J’can who escaped human trafficking to speak at conference in Trelawny
Carol Palmer, Permanent Secretary in the Ministry of Justice and chairperson of National Task Force Against Human Trafficking In Person.
Local and international presenters will gather at Melia Braco in Trelawny from July 25-26 for the Human Trafficking International Conference that will highlight the week of activities by the National Task Force Against Human Trafficking In Person (NATFATIP).
Jamaican Shamere McKenzie, who suffered at the hand of human traffickers will give her first-hand experience at the conference. McKenzie, who is a UN Ambassador for human trafficking will have Miss Jamaica World, Solange Sinclair, sharing ambassadorial duties.
While the week of activities will start on Sunday with a church service at Providence Methodist Church on Old Hope Road and end on July 28, the celebrations will continue until July 30, in accordance with the UN Day to recognise human trafficking in the world.
According to Carol Palmer, Permanent Secretary in the Ministry of Justice, who is also the chairperson of NATFATIP and the committee planning the week of activities, presenters will be arriving from Romania, France and the United States of America to complement locals in an effort to bring to fore, the severity of the scourge.
The week of activities will be observed under the theme, “From Victim to Survivor, The Hard Road To Recovery.”
It will be victim focused and victim centred as she said that these individuals often experience grief, pain and extreme trauma, which last throughout life.
Palmer said: "victims of the severe form of human trafficking are condemned to a life that doesn't allow them to recover.”
"We hope that the attention and public discourse will continue to raise awareness about the plight of victims and why it is necessary that not just a whole of government, but a whole of country response, and I dare say a global response," Palmer said, while adding that many victims are killed or become stateless.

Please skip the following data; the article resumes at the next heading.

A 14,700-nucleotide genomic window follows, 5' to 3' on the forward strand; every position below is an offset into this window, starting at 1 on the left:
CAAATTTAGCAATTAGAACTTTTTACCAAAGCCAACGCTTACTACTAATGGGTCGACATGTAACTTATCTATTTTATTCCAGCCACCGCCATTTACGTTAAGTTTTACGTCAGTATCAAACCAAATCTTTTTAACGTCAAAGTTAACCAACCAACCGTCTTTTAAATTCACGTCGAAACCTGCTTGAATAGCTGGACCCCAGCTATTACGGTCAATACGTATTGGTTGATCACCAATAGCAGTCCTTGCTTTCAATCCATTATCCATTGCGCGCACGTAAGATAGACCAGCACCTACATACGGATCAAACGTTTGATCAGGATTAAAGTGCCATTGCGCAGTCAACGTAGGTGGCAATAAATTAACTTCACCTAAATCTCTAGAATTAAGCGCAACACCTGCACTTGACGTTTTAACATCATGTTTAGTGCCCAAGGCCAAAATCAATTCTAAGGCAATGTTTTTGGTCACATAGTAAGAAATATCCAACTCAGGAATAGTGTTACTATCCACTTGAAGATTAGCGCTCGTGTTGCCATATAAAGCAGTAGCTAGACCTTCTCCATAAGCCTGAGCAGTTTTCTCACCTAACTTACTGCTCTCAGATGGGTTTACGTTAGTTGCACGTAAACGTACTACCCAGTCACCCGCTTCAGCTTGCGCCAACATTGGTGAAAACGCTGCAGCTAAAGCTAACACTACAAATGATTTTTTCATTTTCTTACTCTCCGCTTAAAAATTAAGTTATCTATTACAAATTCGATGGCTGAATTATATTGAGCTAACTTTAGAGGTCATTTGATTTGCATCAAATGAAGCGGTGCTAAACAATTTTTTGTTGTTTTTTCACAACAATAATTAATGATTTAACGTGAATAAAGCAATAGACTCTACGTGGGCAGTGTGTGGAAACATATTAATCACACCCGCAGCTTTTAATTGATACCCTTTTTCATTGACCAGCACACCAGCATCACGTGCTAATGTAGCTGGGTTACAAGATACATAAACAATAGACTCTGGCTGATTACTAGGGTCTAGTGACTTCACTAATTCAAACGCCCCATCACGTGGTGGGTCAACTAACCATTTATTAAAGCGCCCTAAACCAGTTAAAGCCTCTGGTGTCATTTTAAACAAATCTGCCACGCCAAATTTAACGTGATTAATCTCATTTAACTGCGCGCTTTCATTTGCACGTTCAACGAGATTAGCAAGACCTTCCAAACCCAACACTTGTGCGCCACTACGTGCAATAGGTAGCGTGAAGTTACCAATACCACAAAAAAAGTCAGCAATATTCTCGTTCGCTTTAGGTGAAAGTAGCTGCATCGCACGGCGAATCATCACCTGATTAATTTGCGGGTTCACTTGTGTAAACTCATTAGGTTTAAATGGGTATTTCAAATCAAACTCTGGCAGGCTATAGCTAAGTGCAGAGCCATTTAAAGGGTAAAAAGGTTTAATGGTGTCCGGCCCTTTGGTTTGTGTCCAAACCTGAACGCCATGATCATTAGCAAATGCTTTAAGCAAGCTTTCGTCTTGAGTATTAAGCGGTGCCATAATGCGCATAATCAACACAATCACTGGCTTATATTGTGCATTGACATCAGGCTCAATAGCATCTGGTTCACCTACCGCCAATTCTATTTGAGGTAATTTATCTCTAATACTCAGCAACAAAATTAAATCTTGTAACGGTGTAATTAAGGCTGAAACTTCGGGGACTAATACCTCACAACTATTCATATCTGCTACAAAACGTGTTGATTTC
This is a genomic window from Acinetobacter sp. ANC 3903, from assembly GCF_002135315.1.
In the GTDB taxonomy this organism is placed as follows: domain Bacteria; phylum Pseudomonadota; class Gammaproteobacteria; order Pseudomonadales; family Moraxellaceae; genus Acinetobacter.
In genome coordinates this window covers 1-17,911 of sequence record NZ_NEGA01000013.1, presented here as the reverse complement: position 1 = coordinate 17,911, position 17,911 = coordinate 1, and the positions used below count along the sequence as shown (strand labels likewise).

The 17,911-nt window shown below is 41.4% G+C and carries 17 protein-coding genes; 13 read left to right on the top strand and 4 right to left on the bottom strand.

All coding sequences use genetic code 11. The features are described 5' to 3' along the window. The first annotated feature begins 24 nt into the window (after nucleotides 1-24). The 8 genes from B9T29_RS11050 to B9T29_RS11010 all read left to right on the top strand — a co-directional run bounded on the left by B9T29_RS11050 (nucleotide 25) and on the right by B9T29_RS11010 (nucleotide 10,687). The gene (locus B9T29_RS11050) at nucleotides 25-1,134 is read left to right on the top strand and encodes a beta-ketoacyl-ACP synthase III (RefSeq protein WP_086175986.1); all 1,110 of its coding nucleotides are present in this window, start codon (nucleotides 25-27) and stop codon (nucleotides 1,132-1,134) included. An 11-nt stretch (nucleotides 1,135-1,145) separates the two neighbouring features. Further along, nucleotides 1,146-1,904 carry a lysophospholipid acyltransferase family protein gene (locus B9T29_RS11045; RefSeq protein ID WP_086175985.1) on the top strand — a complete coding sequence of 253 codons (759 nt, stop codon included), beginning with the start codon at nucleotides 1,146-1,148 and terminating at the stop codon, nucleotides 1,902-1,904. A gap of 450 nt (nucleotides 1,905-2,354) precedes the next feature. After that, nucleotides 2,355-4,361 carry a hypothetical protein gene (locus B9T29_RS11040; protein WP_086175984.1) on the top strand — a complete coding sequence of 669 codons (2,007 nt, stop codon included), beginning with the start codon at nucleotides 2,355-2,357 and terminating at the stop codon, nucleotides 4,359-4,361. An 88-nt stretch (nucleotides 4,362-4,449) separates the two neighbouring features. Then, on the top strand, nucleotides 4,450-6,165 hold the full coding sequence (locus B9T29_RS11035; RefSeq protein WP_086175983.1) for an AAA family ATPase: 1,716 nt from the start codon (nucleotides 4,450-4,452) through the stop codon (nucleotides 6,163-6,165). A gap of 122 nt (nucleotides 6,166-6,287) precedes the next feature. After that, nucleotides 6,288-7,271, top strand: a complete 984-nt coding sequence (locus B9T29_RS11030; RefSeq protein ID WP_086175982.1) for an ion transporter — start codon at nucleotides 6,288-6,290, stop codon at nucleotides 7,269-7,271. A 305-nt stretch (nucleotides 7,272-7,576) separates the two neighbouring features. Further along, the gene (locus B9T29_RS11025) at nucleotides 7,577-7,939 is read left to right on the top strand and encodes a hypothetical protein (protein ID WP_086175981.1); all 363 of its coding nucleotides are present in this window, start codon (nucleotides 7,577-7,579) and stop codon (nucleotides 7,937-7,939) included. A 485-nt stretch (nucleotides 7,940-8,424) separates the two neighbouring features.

The objectives of the conference are:
* Objectives are to improve cooperation among regional law enforcement to deter and combat trafficking in person.
* Increase public awareness to discourage those activities and to warn those who are unaware.
* Train officials throughout public and private sectors on identifying victims of trafficking.
* Build capacities through legislation and institutional strengthening.
* Explore the provision of appropriate protection and assistance to victims of trafficking, particularly women and children.
Develop an outcome document setting out a collective strategy in the fight against trafficking in person.
* Promote the sustainability for partnerships to effectively combat the offence.
Palmer said the conference is expected to achieve these outcomes: increase awareness and understanding among public officials and the private sector on trafficking in person; improve sharing of information among local and international stakeholders; and establish protocols for return and reintegration of victims of trafficking, including children.
The topics to be discussed are: victimology, cybercrime and human trafficking - the dark web and social media, child trafficking - a clear and present danger and partnerships for sustainability.